European shares pulled lower by banks and BP

By Brian Gorman

LONDON (BestGrowthStock) – European shares fell at midday on Wednesday, with BP (BP.L: ) leading the energy sector down after the launch of a criminal probe into the Gulf of Mexico disaster, and with banks weaker on worries about the euro zone crisis.

At 1045 GMT, the pan-European FTSEurofirst 300 (.FTEU3: ) index was down 0.8 percent at 994.59 points.

The European index has lost more than 10 percent since mid-April when fears intensified that a sovereign debt crisis in the euro zone could derail the global economic recovery.

BP fell 2.4 percent, following a 13.1 percent drop in the previous session. The company has lost more than a third of its market value, or about 46 billion pounds ($67 billion), since the crisis began.

“Markets are worried about the political solution for BP, and that some of the assets might be seized,” said Colin McLean, managing director at fund manager SVM in Edinburgh.

The U.S. FBI and other federal agencies are investigating the spill and “if we find evidence of illegal behavior, we will be forceful in our response,” U.S. Attorney General Eric Holder said on Tuesday.

The prospects of tougher restrictions on the industry as a whole hurt other energy shares, as did crude prices falling toward $72, with the euro only slightly up from a four-year low against the dollar.

Total (TOTF.PA: ), ENI (ENI.MI: ), BG (BG.L: ), Royal Dutch Shell (RDSa.AS: ) and Repsol (REP.MC: ) fell between 1.2 and 2.4 percent.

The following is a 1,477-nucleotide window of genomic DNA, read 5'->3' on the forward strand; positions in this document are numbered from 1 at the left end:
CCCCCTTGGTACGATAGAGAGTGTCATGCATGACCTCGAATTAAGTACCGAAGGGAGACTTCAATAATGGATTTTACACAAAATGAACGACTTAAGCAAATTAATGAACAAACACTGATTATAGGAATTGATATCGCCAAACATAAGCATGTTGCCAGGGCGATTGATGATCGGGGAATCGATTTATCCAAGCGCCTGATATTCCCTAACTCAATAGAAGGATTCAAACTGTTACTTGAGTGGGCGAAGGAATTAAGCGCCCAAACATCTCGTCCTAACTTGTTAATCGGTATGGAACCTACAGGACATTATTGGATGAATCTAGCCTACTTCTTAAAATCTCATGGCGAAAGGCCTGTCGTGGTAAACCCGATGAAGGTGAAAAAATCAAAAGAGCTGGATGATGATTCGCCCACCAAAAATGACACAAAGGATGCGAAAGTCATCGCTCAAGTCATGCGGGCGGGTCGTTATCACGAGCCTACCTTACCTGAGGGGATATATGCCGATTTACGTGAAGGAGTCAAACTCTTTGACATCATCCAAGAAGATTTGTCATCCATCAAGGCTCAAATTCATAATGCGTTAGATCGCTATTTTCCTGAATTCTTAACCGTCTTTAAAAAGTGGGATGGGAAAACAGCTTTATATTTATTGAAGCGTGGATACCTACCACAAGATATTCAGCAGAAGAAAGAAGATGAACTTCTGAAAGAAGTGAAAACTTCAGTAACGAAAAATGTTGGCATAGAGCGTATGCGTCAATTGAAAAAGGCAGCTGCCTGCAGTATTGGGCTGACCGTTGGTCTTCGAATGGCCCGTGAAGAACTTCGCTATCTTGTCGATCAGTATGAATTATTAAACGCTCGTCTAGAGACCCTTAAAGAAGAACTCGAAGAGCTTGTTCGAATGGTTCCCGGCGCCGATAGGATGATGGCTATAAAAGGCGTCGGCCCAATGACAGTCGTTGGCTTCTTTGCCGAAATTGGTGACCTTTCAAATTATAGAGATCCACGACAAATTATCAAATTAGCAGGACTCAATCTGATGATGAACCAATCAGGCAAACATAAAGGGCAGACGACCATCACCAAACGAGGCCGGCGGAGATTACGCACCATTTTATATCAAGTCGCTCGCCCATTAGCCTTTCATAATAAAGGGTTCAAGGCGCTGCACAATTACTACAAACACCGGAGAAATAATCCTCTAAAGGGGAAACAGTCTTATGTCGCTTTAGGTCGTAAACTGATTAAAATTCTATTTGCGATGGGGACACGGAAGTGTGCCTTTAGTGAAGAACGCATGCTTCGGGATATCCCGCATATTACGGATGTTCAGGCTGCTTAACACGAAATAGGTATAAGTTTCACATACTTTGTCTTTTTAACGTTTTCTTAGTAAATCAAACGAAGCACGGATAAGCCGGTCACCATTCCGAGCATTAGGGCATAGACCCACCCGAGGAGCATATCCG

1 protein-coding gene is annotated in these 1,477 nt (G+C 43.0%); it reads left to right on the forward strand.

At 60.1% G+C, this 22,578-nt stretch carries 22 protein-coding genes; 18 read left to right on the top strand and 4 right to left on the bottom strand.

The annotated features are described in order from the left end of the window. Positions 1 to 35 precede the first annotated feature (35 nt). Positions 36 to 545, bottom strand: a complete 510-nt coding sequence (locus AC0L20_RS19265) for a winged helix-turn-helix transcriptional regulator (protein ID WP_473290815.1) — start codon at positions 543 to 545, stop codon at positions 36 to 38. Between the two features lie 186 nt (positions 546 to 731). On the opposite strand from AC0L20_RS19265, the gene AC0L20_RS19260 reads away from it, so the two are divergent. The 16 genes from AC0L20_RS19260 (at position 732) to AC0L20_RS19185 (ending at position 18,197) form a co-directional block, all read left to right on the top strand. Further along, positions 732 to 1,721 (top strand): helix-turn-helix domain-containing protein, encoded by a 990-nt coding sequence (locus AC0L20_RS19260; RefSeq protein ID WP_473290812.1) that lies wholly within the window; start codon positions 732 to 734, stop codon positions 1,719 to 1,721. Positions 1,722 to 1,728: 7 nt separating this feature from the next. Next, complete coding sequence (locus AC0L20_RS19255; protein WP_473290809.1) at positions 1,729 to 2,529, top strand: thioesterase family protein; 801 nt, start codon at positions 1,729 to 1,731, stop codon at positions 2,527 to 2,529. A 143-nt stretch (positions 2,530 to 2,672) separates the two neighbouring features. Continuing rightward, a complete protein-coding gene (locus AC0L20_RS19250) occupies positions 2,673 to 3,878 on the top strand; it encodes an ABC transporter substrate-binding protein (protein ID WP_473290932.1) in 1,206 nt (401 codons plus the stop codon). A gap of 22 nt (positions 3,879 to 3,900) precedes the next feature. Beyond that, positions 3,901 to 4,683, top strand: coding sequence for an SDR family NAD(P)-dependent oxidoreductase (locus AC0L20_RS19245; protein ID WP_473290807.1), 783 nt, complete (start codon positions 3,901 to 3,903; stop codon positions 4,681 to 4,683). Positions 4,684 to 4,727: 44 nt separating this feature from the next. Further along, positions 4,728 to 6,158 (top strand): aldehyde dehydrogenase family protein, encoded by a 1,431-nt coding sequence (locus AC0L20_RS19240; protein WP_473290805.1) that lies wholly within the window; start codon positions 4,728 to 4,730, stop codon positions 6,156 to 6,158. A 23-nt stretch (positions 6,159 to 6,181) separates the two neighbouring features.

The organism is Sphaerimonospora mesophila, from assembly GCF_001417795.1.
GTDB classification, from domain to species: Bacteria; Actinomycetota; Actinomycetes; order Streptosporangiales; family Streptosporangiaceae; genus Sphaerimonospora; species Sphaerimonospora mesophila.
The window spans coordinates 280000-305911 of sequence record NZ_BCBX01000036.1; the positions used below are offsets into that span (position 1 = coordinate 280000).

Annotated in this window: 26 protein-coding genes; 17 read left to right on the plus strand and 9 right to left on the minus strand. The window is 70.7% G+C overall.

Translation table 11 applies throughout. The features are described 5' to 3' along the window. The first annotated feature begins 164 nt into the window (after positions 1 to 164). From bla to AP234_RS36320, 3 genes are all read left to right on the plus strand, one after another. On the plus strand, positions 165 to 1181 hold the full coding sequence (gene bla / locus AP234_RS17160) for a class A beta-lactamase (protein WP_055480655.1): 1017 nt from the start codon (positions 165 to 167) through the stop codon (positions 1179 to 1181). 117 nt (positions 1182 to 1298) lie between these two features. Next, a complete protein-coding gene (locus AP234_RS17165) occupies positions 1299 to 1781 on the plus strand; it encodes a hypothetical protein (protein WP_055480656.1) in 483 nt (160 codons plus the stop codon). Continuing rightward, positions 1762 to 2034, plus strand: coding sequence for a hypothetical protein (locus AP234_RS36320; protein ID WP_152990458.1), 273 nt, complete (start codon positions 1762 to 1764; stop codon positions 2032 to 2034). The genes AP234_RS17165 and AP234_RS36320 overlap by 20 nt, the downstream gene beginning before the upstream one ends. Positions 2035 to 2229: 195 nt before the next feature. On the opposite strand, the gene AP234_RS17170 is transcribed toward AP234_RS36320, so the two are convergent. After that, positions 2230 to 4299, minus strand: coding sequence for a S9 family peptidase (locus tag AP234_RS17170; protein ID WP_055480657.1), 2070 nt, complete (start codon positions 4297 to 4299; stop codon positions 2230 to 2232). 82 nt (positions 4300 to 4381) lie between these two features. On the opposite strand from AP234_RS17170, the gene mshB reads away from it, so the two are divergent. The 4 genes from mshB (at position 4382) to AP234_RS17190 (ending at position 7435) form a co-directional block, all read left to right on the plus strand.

The heavyweight banking sector was also lower.

Banco Santander (SAN.MC: ), BBVA (BBVA.MC: ), Credit Agricole (CAGR.PA: ) and Societe Generale (SOGN.PA: ) fell between 2.3 and 2.7 percent.

“There is real concern about European financials. It’s not clear what the actions of the ECB are,” McLean said. “There’s an extent to which the markets may be being propped up by the buying of debt, and short-selling bans create something of an artificial market. Investors question whether they’re seeing the truth in balance sheets.”

Across Europe, the FTSE 100 (.FTSE: ) index, Germany’s DAX (.GDAXI: ) and France’s CAC 40 (.FCHI: ) fell between 0.8 and 1.2 percent.


Among other individual shares, GlaxoSmithKline (GSK.L: ) rose 1.4 percent after Jefferies raised its rating for the company to “buy” from “hold.”

Britain’s Prudential (PRU.L: ) fell 2.8 percent after abandoning its plan to buy AIG’s Asian life unit AIA for $35.5 billion, bowing to shareholder criticism over the price it had agreed to pay and leaving its management under fire.

Later in the session, investors will eye the May U.S. Challenger layoffs report, due at 1130 GMT, a precursor to Friday’s U.S. nonfarm payrolls.

April U.S. pending home sales will be released at 1400 GMT.

Investors were also digesting the German government’s decision to widen a ban on speculative trades on Wednesday, expanding restrictions on naked short-selling to include all shares.

The planned legislation, which must pass both houses of parliament, adds to regulations set up last month in a campaign by Chancellor Angela Merkel’s government to curtail financial speculation, which it blames for intensifying the euro zone debt crisis.

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(Editing by Sharon Lindores)

European shares pulled lower by banks and BP